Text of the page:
FIG. 3 is an illustration of a schematic diagram of an exemplary central control unit, in accordance with the present invention.
 FIGS. 4A-4G are illustrations of various signals, which exist during a registration and other unit response operations of an exemplary system in accordance with the present invention.
FIG. 5 is an illustration of the content of an exemplary data transmission in accordance with the present invention.
FIG. 6A illustrates signals from the remote response units and appearing during a registration process, in accordance with an embodiment of the present invention.
FIGS. 6B and 6C illustrate signals from the central communication control unit and appearing during a registration process, in accordance with an embodiment of the present invention.
FIG. 7A is an illustration of an exemplary manual registration process for a remote unit, conducted at the central control unit.
FIG. 7B is an illustration of an exemplary auto registration process as conducted at the central control unit.
FIG. 8A is a flowchart illustrating the operation of a remote response unit when responding to a registration request by a central communication unit.
FIG. 8B is a flowchart illustrating the operation of a remote response unit when polled by a central communication unit.
FIG. 9 is an illustration of a remote response unit in the form of a hand held device.
 Referring specifically to the figures, and the exemplary embodiments of the invention that are depicted therein, FIG. 1A illustrates a schematic of a wireless audience response system 1 having a central communication unit 3 that is in communication with several remote response units 2 via wireless communication links 4 that are established by one or more transceiver cards 5. In the exemplary embodiment disclosed herein, the central communication unit 3 is connected to a personal computer (PC) or other processor 6 (for example, but not limited to a PDA of sufficient capacity; or optionally eliminated in favor of a processor built into the central communication unit or its transceiver cards) via a direct link 7, which for the illustrated embodiment may be a serial over USB link established via a USB converter that is connected to the RS232 port of the unit 3, but alternatively may be a direct wired link that meets the RS232 or RS485 standards. The connection 7 between the central communications unit 3 and the PC 6 alternatively may be via a wireless infrared (IR) broadband link, or other wireless-type link, as is known in the art. The connection of multiple transceivers via their individual serial ports to PC 6 may be implemented using hubs, in a manner known in the art. The central communications unit 3 and PC 6 together constitute a central control unit that manages the entire system during an audience response session.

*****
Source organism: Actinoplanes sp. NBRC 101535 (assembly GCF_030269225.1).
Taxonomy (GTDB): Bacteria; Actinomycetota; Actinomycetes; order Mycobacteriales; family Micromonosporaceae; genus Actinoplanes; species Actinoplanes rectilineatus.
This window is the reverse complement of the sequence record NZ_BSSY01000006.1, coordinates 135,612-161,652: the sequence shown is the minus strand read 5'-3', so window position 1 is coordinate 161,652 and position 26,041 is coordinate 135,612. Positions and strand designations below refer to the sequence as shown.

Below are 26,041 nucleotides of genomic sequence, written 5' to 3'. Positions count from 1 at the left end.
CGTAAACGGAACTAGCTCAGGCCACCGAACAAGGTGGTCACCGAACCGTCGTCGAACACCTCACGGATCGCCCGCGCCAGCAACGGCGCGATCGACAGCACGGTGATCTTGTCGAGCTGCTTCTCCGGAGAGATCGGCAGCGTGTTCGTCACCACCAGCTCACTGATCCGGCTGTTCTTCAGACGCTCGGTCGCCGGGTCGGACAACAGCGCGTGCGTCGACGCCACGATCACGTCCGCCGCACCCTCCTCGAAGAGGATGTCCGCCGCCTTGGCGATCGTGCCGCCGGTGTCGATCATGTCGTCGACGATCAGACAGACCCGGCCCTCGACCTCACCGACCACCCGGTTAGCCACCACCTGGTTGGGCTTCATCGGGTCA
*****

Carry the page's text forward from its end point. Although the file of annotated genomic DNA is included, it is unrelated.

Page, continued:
Each transceiver card 5 in the central communications unit 3 has a transceiver TM, where M may be 1-17, and in one exemplary embodiment M would be 2, with only two transceiver cards 5 being mounted in a single communications unit enclosure. In an embodiment where M=17, a group of up to seventeen channels 4 may be assigned for communication between the central communications unit 3 and the remote response units 2, with a single channel 4 being allocated to each transceiver card 5. Each transceiver TM on a card 5 is operative to communicate (transmit and receive) over its assigned channel 4 with a corresponding group of remote units RU1M-RUNM where “N” is a number up to 256. As illustrated in FIG. 1A, each remote unit 2 (RU1-RUN) that is in communication with an assigned transceiver TM over a single assigned channel 4 will have appropriate transmission and reception equipment, preferably in the form of a transceiver that can be tuned to any of the plurality of communication channels 4. In an exemplary embodiment where M=2, each of the two transceivers TM in central communications unit 3 can be tuned to communicate over any of the 17 available data channels 4, but will be assigned by PC 6 during a given audience participation session to use only specific, typically one or more (in this case 2) channels, for communication.